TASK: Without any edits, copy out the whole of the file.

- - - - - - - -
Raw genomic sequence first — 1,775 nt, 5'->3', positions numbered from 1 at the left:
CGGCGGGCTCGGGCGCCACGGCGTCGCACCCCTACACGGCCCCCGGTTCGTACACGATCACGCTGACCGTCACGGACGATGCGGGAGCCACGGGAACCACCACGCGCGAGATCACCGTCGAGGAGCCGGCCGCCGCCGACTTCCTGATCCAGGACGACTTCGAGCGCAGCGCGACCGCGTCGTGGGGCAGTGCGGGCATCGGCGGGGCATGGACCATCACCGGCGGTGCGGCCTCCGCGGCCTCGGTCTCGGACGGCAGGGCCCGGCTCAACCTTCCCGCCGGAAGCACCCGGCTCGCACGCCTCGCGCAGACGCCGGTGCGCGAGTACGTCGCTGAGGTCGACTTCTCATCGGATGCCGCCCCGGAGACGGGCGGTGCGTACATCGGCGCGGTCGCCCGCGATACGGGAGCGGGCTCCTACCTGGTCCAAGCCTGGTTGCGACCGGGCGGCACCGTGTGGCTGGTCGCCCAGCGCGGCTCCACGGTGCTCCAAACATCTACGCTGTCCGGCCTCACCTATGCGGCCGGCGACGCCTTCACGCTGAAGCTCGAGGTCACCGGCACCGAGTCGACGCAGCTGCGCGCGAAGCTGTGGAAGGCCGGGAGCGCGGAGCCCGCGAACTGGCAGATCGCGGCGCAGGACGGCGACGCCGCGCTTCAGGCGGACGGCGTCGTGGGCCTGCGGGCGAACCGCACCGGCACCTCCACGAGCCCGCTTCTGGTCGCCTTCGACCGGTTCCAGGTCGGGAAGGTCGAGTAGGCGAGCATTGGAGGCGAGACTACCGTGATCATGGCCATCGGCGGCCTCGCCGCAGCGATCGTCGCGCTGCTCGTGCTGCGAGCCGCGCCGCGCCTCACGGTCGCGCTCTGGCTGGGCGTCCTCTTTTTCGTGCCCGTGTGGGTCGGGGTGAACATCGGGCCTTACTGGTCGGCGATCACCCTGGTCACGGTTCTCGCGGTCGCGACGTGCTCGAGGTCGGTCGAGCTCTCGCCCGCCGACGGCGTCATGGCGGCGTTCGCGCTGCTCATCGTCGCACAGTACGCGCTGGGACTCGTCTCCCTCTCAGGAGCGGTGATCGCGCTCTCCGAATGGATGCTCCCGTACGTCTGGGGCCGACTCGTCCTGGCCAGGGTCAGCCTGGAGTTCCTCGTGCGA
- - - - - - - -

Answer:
Raw genomic sequence first — 1,775 nt, 5'->3', positions numbered from 1 at the left:
CGGCGGGCTCGGGCGCCACGGCGTCGCACCCCTACACGGCCCCCGGTTCGTACACGATCACGCTGACCGTCACGGACGATGCGGGAGCCACGGGAACCACCACGCGCGAGATCACCGTCGAGGAGCCGGCCGCCGCCGACTTCCTGATCCAGGACGACTTCGAGCGCAGCGCGACCGCGTCGTGGGGCAGTGCGGGCATCGGCGGGGCATGGACCATCACCGGCGGTGCGGCCTCCGCGGCCTCGGTCTCGGACGGCAGGGCCCGGCTCAACCTTCCCGCCGGAAGCACCCGGCTCGCACGCCTCGCGCAGACGCCGGTGCGCGAGTACGTCGCTGAGGTCGACTTCTCATCGGATGCCGCCCCGGAGACGGGCGGTGCGTACATCGGCGCGGTCGCCCGCGATACGGGAGCGGGCTCCTACCTGGTCCAAGCCTGGTTGCGACCGGGCGGCACCGTGTGGCTGGTCGCCCAGCGCGGCTCCACGGTGCTCCAAACATCTACGCTGTCCGGCCTCACCTATGCGGCCGGCGACGCCTTCACGCTGAAGCTCGAGGTCACCGGCACCGAGTCGACGCAGCTGCGCGCGAAGCTGTGGAAGGCCGGGAGCGCGGAGCCCGCGAACTGGCAGATCGCGGCGCAGGACGGCGACGCCGCGCTTCAGGCGGACGGCGTCGTGGGCCTGCGGGCGAACCGCACCGGCACCTCCACGAGCCCGCTTCTGGTCGCCTTCGACCGGTTCCAGGTCGGGAAGGTCGAGTAGGCGAGCATTGGAGGCGAGACTACCGTGATCATGGCCATCGGCGGCCTCGCCGCAGCGATCGTCGCGCTGCTCGTGCTGCGAGCCGCGCCGCGCCTCACGGTCGCGCTCTGGCTGGGCGTCCTCTTTTTCGTGCCCGTGTGGGTCGGGGTGAACATCGGGCCTTACTGGTCGGCGATCACCCTGGTCACGGTTCTCGCGGTCGCGACGTGCTCGAGGTCGGTCGAGCTCTCGCCCGCCGACGGCGTCATGGCGGCGTTCGCGCTGCTCATCGTCGCACAGTACGCGCTGGGACTCGTCTCCCTCTCAGGAGCGGTGATCGCGCTCTCCGAATGGATGCTCCCGTACGTCTGGGGCCGACTCGTCCTGGCCAGGGTCAGCCTGGAGTTCCTCGTGCGA